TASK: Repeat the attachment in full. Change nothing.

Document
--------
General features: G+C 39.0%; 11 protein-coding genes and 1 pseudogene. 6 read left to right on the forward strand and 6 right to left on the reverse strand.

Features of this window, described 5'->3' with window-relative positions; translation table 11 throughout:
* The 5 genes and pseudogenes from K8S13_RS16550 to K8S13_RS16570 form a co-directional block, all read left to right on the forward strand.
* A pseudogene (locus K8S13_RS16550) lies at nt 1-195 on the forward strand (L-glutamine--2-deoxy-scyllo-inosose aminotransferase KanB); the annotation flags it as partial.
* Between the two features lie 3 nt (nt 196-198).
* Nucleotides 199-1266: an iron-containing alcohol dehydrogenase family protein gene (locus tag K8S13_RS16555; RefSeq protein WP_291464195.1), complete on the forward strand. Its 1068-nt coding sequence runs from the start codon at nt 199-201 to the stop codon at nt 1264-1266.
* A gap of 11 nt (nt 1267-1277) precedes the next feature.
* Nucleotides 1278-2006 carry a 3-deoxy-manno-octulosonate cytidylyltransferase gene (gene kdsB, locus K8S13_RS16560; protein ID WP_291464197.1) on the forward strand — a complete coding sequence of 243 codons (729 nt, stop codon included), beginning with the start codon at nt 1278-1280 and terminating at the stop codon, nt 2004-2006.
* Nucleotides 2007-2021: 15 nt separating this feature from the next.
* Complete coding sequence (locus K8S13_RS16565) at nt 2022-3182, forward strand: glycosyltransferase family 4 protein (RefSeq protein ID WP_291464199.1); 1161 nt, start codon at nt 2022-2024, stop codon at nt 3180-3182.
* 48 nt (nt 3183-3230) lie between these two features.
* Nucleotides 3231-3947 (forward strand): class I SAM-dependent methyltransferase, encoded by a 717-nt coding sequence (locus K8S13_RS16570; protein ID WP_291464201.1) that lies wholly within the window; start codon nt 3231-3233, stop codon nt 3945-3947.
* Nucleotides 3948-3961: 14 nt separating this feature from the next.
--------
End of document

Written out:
General features: G+C 39.0%; 11 protein-coding genes and 1 pseudogene. 6 read left to right on the forward strand and 6 right to left on the reverse strand.

Features of this window, described 5'->3' with window-relative positions; translation table 11 throughout:
* The 5 genes and pseudogenes from K8S13_RS16550 to K8S13_RS16570 form a co-directional block, all read left to right on the forward strand.
* A pseudogene (locus K8S13_RS16550) lies at nt 1-195 on the forward strand (L-glutamine--2-deoxy-scyllo-inosose aminotransferase KanB); the annotation flags it as partial.
* Between the two features lie 3 nt (nt 196-198).
* Nucleotides 199-1266: an iron-containing alcohol dehydrogenase family protein gene (locus tag K8S13_RS16555; RefSeq protein WP_291464195.1), complete on the forward strand. Its 1068-nt coding sequence runs from the start codon at nt 199-201 to the stop codon at nt 1264-1266.
* A gap of 11 nt (nt 1267-1277) precedes the next feature.
* Nucleotides 1278-2006 carry a 3-deoxy-manno-octulosonate cytidylyltransferase gene (gene kdsB, locus K8S13_RS16560; protein ID WP_291464197.1) on the forward strand — a complete coding sequence of 243 codons (729 nt, stop codon included), beginning with the start codon at nt 1278-1280 and terminating at the stop codon, nt 2004-2006.
* Nucleotides 2007-2021: 15 nt separating this feature from the next.
* Complete coding sequence (locus K8S13_RS16565) at nt 2022-3182, forward strand: glycosyltransferase family 4 protein (RefSeq protein ID WP_291464199.1); 1161 nt, start codon at nt 2022-2024, stop codon at nt 3180-3182.
* 48 nt (nt 3183-3230) lie between these two features.
* Nucleotides 3231-3947 (forward strand): class I SAM-dependent methyltransferase, encoded by a 717-nt coding sequence (locus K8S13_RS16570; protein ID WP_291464201.1) that lies wholly within the window; start codon nt 3231-3233, stop codon nt 3945-3947.
* Nucleotides 3948-3961: 14 nt separating this feature from the next.